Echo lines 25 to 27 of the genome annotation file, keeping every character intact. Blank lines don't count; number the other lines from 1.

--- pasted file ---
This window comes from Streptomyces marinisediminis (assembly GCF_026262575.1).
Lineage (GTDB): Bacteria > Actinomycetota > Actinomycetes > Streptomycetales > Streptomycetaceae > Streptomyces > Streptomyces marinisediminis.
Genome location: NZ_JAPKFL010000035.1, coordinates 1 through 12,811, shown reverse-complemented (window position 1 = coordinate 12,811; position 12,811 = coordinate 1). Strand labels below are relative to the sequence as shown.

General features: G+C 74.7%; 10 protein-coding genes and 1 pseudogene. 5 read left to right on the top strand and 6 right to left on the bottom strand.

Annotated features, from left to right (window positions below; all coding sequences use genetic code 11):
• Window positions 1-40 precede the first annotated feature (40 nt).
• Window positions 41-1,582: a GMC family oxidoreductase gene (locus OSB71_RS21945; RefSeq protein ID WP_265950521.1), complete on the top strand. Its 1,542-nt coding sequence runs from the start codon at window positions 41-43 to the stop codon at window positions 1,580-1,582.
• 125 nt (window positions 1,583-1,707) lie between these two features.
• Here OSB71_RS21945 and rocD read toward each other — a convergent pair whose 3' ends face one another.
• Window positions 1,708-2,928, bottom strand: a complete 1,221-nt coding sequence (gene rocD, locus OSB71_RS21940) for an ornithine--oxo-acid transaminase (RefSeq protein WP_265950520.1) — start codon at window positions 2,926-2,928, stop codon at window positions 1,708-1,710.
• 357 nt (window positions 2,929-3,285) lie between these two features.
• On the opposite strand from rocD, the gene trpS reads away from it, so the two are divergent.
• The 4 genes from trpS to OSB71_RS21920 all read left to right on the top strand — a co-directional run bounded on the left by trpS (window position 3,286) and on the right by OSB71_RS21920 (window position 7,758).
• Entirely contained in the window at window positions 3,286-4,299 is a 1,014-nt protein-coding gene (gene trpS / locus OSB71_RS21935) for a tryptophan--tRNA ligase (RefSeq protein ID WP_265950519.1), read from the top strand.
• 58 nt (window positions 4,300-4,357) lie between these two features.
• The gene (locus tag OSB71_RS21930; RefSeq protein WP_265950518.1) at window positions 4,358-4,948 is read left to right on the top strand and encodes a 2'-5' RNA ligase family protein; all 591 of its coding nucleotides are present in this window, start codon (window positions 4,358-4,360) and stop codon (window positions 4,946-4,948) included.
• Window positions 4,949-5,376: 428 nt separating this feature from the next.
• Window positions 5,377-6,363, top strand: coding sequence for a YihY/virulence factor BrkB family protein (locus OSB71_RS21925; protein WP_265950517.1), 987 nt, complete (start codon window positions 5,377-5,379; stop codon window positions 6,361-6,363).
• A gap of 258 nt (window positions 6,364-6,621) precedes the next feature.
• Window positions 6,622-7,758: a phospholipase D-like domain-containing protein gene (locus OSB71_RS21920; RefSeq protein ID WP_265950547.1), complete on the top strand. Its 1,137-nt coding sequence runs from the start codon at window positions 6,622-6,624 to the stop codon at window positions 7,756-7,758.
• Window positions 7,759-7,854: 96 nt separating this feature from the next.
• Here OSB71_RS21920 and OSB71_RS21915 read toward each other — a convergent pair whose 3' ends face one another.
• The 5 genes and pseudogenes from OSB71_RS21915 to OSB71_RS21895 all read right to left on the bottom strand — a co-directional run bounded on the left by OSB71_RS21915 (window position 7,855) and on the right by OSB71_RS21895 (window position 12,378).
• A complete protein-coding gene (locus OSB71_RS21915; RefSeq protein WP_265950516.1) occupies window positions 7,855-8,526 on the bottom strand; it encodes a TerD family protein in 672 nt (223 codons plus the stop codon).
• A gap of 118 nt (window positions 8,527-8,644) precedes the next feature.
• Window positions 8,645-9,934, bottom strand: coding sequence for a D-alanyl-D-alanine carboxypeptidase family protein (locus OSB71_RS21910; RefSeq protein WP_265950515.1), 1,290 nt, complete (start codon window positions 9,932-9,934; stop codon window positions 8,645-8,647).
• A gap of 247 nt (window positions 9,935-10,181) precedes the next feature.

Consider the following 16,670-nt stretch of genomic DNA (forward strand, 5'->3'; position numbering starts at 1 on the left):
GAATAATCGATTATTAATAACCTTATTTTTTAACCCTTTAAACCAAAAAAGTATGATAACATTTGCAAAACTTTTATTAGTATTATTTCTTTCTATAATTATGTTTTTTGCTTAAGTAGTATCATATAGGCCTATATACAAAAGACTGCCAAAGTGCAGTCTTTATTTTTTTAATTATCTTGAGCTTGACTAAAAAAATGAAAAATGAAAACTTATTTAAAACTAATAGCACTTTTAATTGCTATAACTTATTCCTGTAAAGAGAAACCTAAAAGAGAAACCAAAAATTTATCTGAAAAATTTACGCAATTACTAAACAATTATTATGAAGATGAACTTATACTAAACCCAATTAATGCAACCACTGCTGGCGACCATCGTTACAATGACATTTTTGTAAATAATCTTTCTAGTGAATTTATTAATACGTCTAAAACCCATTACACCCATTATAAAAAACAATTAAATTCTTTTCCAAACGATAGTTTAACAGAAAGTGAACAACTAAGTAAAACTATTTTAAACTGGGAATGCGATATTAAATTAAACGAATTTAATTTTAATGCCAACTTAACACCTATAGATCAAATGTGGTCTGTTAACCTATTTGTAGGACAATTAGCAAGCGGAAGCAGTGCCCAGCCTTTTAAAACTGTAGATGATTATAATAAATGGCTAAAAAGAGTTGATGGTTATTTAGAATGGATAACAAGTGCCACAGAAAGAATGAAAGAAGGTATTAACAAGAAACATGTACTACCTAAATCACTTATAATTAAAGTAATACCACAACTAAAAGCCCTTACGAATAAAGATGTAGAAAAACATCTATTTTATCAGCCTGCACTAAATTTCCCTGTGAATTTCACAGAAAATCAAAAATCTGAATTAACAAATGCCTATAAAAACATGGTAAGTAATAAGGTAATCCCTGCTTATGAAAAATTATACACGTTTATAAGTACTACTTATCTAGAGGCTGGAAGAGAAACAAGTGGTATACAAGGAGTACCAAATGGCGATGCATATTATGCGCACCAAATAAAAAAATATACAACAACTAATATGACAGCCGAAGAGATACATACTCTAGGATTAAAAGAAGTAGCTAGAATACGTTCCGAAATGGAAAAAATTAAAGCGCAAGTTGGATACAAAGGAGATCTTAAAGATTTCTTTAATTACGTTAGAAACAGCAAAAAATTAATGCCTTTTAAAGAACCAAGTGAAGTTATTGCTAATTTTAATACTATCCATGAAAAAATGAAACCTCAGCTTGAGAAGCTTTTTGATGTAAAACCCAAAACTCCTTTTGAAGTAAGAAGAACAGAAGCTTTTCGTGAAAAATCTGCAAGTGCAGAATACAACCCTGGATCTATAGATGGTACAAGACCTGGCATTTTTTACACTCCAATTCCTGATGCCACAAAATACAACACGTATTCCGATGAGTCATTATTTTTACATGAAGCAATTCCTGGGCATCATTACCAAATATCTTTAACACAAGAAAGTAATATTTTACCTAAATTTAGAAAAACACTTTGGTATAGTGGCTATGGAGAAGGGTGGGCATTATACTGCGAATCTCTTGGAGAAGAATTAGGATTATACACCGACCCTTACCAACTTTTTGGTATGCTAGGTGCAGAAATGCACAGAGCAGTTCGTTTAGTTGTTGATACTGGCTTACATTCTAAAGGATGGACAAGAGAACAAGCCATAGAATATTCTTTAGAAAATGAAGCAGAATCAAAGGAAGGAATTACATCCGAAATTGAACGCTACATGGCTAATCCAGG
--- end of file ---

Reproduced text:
• A gap of 118 nt (window positions 8,527-8,644) precedes the next feature.
• Window positions 8,645-9,934, bottom strand: coding sequence for a D-alanyl-D-alanine carboxypeptidase family protein (locus OSB71_RS21910; RefSeq protein WP_265950515.1), 1,290 nt, complete (start codon window positions 9,932-9,934; stop codon window positions 8,645-8,647).
• A gap of 247 nt (window positions 9,935-10,181) precedes the next feature.